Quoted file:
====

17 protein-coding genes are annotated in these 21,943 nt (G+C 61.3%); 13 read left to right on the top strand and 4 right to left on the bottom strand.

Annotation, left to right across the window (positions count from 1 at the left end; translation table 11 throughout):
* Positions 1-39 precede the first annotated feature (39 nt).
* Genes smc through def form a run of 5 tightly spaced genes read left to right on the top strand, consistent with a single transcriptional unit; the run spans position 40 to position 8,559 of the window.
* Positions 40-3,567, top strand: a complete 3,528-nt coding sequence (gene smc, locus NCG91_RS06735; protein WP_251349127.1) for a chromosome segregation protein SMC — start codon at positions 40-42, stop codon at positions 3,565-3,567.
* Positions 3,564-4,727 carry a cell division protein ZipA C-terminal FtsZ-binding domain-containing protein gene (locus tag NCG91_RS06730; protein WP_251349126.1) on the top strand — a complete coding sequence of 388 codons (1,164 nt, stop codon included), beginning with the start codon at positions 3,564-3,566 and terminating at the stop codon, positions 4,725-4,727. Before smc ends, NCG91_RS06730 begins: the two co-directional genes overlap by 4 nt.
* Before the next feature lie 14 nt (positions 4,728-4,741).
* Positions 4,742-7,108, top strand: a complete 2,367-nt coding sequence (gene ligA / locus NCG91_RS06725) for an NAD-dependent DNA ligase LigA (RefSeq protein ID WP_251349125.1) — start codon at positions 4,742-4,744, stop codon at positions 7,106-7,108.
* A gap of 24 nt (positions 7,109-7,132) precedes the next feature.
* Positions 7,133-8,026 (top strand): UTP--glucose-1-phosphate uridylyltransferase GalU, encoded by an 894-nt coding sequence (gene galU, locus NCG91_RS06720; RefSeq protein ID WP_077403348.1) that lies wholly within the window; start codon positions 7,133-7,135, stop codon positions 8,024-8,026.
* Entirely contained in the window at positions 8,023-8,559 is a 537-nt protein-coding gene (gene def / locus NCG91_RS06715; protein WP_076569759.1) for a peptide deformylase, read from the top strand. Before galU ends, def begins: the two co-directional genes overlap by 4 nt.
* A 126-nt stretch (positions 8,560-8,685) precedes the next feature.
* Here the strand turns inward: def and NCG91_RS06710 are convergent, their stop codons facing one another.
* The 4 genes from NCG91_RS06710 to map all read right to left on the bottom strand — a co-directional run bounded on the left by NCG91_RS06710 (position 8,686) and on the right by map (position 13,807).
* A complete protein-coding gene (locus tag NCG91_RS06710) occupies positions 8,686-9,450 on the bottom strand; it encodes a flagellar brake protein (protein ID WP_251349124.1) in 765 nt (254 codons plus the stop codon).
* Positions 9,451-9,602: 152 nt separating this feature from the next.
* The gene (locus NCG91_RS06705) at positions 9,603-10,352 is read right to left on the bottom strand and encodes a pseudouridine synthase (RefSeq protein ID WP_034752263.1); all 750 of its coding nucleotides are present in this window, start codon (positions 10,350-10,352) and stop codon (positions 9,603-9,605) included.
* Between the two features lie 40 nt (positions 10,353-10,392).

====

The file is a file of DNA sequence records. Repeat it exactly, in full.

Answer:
17 protein-coding genes are annotated in these 21,943 nt (G+C 61.3%); 13 read left to right on the top strand and 4 right to left on the bottom strand.

Annotation, left to right across the window (positions count from 1 at the left end; translation table 11 throughout):
* Positions 1-39 precede the first annotated feature (39 nt).
* Genes smc through def form a run of 5 tightly spaced genes read left to right on the top strand, consistent with a single transcriptional unit; the run spans position 40 to position 8,559 of the window.
* Positions 40-3,567, top strand: a complete 3,528-nt coding sequence (gene smc, locus NCG91_RS06735; protein WP_251349127.1) for a chromosome segregation protein SMC — start codon at positions 40-42, stop codon at positions 3,565-3,567.
* Positions 3,564-4,727 carry a cell division protein ZipA C-terminal FtsZ-binding domain-containing protein gene (locus tag NCG91_RS06730; protein WP_251349126.1) on the top strand — a complete coding sequence of 388 codons (1,164 nt, stop codon included), beginning with the start codon at positions 3,564-3,566 and terminating at the stop codon, positions 4,725-4,727. Before smc ends, NCG91_RS06730 begins: the two co-directional genes overlap by 4 nt.
* Before the next feature lie 14 nt (positions 4,728-4,741).
* Positions 4,742-7,108, top strand: a complete 2,367-nt coding sequence (gene ligA / locus NCG91_RS06725) for an NAD-dependent DNA ligase LigA (RefSeq protein ID WP_251349125.1) — start codon at positions 4,742-4,744, stop codon at positions 7,106-7,108.
* A gap of 24 nt (positions 7,109-7,132) precedes the next feature.
* Positions 7,133-8,026 (top strand): UTP--glucose-1-phosphate uridylyltransferase GalU, encoded by an 894-nt coding sequence (gene galU, locus NCG91_RS06720; RefSeq protein ID WP_077403348.1) that lies wholly within the window; start codon positions 7,133-7,135, stop codon positions 8,024-8,026.
* Entirely contained in the window at positions 8,023-8,559 is a 537-nt protein-coding gene (gene def / locus NCG91_RS06715; protein WP_076569759.1) for a peptide deformylase, read from the top strand. Before galU ends, def begins: the two co-directional genes overlap by 4 nt.
* A 126-nt stretch (positions 8,560-8,685) precedes the next feature.
* Here the strand turns inward: def and NCG91_RS06710 are convergent, their stop codons facing one another.
* The 4 genes from NCG91_RS06710 to map all read right to left on the bottom strand — a co-directional run bounded on the left by NCG91_RS06710 (position 8,686) and on the right by map (position 13,807).
* A complete protein-coding gene (locus tag NCG91_RS06710) occupies positions 8,686-9,450 on the bottom strand; it encodes a flagellar brake protein (protein ID WP_251349124.1) in 765 nt (254 codons plus the stop codon).
* Positions 9,451-9,602: 152 nt separating this feature from the next.
* The gene (locus NCG91_RS06705) at positions 9,603-10,352 is read right to left on the bottom strand and encodes a pseudouridine synthase (RefSeq protein ID WP_034752263.1); all 750 of its coding nucleotides are present in this window, start codon (positions 10,350-10,352) and stop codon (positions 9,603-9,605) included.
* Between the two features lie 40 nt (positions 10,353-10,392).